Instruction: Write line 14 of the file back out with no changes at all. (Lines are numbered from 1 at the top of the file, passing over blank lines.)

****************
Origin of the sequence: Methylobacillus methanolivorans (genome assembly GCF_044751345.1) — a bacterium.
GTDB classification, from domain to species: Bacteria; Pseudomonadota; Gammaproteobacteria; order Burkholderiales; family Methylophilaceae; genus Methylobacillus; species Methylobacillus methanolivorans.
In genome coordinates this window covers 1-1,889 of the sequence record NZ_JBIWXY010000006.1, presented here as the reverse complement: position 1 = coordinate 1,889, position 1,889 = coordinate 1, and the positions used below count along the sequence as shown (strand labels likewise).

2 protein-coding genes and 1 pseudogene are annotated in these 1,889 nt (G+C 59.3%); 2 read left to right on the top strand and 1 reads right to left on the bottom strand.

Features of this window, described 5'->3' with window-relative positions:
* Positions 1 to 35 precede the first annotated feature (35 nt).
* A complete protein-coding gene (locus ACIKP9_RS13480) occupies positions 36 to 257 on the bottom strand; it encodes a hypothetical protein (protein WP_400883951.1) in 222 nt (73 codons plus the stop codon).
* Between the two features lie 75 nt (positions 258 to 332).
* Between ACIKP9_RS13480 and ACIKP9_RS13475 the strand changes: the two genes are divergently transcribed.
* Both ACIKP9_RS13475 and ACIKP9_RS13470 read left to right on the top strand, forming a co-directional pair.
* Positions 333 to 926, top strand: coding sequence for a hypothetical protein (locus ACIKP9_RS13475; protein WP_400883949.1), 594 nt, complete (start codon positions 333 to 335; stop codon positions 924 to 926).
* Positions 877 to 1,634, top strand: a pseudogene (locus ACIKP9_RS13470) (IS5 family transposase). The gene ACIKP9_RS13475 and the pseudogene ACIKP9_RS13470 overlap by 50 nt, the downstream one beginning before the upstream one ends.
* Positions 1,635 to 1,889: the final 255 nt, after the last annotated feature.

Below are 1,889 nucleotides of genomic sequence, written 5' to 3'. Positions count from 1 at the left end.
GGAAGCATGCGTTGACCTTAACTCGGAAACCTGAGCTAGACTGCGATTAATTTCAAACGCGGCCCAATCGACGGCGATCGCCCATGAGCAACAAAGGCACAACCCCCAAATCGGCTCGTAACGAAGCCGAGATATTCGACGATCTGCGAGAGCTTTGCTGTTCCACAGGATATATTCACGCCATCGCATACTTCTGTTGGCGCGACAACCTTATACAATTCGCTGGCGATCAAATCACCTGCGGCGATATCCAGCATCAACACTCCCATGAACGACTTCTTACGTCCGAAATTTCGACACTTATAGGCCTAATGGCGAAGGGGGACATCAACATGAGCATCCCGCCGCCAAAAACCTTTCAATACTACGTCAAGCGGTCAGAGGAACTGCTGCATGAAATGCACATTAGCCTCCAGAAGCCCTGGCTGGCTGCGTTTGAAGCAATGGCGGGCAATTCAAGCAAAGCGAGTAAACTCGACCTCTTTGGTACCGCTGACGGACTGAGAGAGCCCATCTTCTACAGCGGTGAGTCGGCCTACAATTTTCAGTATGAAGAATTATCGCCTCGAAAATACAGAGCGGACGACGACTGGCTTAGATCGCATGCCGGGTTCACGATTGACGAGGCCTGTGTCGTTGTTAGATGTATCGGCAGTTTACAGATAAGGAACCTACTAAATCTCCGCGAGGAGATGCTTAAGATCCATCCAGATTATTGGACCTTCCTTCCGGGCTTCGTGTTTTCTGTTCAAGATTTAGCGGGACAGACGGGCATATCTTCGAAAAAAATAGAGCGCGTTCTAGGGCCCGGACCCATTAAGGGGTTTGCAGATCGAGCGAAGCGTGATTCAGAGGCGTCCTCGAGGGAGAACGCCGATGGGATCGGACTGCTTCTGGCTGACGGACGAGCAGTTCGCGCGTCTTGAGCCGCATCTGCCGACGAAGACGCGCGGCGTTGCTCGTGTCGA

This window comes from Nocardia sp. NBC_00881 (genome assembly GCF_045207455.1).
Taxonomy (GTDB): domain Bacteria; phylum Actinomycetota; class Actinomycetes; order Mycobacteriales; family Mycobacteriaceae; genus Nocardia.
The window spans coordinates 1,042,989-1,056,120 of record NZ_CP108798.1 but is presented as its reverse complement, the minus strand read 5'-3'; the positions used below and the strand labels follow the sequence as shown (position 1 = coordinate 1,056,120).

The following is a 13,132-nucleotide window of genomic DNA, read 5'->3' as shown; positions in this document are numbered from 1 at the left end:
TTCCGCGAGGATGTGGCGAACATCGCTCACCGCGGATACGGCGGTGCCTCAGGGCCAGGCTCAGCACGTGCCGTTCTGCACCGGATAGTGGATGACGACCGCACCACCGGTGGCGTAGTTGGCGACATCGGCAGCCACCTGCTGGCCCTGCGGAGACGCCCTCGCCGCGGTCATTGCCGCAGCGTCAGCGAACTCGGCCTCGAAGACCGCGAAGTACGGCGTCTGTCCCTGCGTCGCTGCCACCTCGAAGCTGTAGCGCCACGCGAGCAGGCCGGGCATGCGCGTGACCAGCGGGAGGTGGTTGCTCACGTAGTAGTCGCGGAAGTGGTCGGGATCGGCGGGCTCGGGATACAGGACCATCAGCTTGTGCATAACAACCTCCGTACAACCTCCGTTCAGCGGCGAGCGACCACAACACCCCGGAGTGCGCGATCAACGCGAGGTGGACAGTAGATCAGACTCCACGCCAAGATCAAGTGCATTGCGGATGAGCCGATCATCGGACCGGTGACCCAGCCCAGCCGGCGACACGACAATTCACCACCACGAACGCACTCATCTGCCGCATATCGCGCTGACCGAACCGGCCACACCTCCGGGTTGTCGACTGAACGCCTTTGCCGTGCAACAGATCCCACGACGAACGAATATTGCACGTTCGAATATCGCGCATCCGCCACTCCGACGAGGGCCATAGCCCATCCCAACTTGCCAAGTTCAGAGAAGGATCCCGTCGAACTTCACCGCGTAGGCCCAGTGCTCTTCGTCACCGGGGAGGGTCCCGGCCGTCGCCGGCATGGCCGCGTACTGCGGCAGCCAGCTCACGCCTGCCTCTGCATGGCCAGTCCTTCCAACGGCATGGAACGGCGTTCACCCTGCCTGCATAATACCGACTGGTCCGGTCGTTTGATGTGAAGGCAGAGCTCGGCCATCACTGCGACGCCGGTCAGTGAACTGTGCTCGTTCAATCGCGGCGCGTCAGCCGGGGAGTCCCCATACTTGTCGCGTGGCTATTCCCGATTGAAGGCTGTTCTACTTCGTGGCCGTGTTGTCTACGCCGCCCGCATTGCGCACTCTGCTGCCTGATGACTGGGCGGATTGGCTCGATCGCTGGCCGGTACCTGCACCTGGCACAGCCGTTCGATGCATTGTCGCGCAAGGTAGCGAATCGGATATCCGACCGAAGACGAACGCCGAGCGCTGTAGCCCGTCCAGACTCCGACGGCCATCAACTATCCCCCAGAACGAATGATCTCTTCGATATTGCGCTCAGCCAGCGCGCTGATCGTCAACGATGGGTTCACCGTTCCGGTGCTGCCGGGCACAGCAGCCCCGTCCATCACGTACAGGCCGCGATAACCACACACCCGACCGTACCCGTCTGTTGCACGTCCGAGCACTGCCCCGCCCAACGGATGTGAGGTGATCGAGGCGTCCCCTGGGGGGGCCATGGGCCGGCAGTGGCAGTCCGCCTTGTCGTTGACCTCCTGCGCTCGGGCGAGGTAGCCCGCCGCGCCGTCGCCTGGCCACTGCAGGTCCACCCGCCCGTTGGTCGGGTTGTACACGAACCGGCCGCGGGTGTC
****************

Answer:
Below are 1,889 nucleotides of genomic sequence, written 5' to 3'. Positions count from 1 at the left end.